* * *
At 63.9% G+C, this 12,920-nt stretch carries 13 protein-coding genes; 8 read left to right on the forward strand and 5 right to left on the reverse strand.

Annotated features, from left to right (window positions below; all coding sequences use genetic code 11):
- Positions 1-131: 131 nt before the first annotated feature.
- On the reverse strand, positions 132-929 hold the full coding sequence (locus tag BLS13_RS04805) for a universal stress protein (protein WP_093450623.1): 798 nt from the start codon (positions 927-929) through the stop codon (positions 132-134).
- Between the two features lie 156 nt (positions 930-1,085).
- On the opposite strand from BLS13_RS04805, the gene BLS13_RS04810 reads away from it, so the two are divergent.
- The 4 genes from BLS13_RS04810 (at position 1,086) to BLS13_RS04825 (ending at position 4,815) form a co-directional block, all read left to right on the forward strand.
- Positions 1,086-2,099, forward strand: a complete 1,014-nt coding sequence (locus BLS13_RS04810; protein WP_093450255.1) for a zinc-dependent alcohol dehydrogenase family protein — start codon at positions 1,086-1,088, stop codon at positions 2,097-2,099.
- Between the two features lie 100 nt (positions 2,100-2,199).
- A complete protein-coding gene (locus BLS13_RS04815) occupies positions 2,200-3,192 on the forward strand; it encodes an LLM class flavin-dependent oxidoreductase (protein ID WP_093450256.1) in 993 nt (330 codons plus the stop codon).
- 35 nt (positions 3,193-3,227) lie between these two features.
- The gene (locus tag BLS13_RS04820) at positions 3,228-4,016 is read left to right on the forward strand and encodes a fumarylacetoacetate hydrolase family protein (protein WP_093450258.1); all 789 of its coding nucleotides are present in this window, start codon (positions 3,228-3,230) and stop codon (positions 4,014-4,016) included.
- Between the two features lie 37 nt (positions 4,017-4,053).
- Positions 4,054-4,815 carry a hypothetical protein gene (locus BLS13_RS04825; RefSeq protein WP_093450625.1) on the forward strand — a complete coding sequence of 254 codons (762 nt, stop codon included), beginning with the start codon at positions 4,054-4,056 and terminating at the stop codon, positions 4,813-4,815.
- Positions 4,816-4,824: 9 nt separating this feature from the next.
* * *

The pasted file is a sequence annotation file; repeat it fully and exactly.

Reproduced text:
At 63.9% G+C, this 12,920-nt stretch carries 13 protein-coding genes; 8 read left to right on the forward strand and 5 right to left on the reverse strand.

Annotated features, from left to right (window positions below; all coding sequences use genetic code 11):
- Positions 1-131: 131 nt before the first annotated feature.
- On the reverse strand, positions 132-929 hold the full coding sequence (locus tag BLS13_RS04805) for a universal stress protein (protein WP_093450623.1): 798 nt from the start codon (positions 927-929) through the stop codon (positions 132-134).
- Between the two features lie 156 nt (positions 930-1,085).
- On the opposite strand from BLS13_RS04805, the gene BLS13_RS04810 reads away from it, so the two are divergent.
- The 4 genes from BLS13_RS04810 (at position 1,086) to BLS13_RS04825 (ending at position 4,815) form a co-directional block, all read left to right on the forward strand.
- Positions 1,086-2,099, forward strand: a complete 1,014-nt coding sequence (locus BLS13_RS04810; protein WP_093450255.1) for a zinc-dependent alcohol dehydrogenase family protein — start codon at positions 1,086-1,088, stop codon at positions 2,097-2,099.
- Between the two features lie 100 nt (positions 2,100-2,199).
- A complete protein-coding gene (locus BLS13_RS04815) occupies positions 2,200-3,192 on the forward strand; it encodes an LLM class flavin-dependent oxidoreductase (protein ID WP_093450256.1) in 993 nt (330 codons plus the stop codon).
- 35 nt (positions 3,193-3,227) lie between these two features.
- The gene (locus tag BLS13_RS04820) at positions 3,228-4,016 is read left to right on the forward strand and encodes a fumarylacetoacetate hydrolase family protein (protein WP_093450258.1); all 789 of its coding nucleotides are present in this window, start codon (positions 3,228-3,230) and stop codon (positions 4,014-4,016) included.
- Between the two features lie 37 nt (positions 4,017-4,053).
- Positions 4,054-4,815 carry a hypothetical protein gene (locus BLS13_RS04825; RefSeq protein WP_093450625.1) on the forward strand — a complete coding sequence of 254 codons (762 nt, stop codon included), beginning with the start codon at positions 4,054-4,056 and terminating at the stop codon, positions 4,813-4,815.
- Positions 4,816-4,824: 9 nt separating this feature from the next.